Page 5 - WestlawnMasthead23_Sept12.pub

The Masthead
March 2012 Page 5
Sept. 2012 Page 5
Westlawn’s Maryland Meet
-
Continued from previous page
naval architect, Chuck Neville. Chuck provided an overview
of his entire career in naval architecture, starting with his
first design job working for Charlie Morgan. There were nu-
merous examples and slides of Chuck’s beautiful designs. A
free-flowing question and answer session covered a wide
range of technical topics. The attendees were left with much
food for thought. Students agreed it had been an entertain-
ing, valuable, and instructive get-together, with a typical
comment:
A very sincere thank you to Norm, Dave, Patti, Nick
and Eric for having us all and putting the entire event
together and a special thanks to Charles Neville for
his time on Sunday.
As an early YD 01 student, I can say this was an
enlightening event. Meeting fellow students, gradu-
ates and the faculty and finding everyone so enthusi-
astic about the program was just what I needed. I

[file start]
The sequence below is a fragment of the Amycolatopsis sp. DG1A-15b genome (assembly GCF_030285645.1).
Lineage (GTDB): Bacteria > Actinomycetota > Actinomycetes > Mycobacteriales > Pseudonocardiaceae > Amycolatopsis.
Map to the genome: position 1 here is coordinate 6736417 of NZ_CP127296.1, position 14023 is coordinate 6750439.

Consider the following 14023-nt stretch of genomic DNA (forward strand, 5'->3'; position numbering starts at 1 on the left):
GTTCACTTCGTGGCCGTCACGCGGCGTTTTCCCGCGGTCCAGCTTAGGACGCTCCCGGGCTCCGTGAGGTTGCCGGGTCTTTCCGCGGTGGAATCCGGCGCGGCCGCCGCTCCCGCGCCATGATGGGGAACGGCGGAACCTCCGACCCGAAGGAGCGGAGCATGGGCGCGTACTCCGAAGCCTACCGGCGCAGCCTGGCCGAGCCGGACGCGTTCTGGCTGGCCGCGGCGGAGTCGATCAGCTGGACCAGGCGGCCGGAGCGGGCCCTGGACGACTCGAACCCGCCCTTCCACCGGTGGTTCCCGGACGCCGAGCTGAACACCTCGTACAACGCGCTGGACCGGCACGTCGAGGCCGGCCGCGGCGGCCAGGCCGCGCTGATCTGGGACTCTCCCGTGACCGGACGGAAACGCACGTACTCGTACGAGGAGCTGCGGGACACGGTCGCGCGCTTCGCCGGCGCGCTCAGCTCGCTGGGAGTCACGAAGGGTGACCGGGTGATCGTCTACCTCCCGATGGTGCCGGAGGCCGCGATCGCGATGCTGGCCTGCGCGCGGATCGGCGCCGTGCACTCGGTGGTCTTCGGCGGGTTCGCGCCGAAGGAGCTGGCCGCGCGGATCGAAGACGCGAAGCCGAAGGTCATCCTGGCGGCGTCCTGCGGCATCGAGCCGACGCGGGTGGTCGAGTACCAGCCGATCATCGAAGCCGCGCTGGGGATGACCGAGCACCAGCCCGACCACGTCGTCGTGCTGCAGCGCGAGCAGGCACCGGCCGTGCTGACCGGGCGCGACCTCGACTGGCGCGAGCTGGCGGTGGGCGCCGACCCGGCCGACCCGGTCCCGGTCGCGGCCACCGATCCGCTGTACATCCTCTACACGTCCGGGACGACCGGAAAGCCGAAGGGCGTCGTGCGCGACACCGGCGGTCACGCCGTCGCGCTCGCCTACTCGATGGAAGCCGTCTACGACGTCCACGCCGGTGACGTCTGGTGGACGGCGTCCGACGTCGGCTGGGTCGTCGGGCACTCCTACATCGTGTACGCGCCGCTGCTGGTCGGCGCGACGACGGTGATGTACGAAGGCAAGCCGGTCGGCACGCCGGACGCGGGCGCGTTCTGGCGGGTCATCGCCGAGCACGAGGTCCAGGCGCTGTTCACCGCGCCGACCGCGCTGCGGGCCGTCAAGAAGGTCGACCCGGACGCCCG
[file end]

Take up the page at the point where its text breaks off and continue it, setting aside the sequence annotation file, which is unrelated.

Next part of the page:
have arrived back home with a renewed eagerness
myself and look forward to continuing my lessons.”
The Enigma Ma-
chine: This was the
German code ma-
chine used for war-
time radio commu-
nications. The Ger-
mans considered
the code unbreak-
able even if an
Enigma Machine
was captured. The
U.S. Navy captured
a German U-boat
with this Enigma
Machine aboard. A
team of British
mathematicians,
lead by Alan Tur-
ing, then used it to
do what the Ger-
mans considered
impossible. They
broke the code,
and the Allies were
able to read most German communications for the rest of
the war. It was one of the pivotal moments of World War II.
Model in the Rogers Ship Model Collection
Instructor Nick Di Matteo (left) reviewing design concepts
with Philippe Torres
Chris Cochran with the models at the Farr design office
U.S. Naval Acad-
emy’s large tow-
ing tank. It is
380
ft. long by
26
ft. wide and
16
ft. deep and
is fitted with
wave-making
devices to en-
able the study of
vessels in waves
as well as still-
water resis-
tance.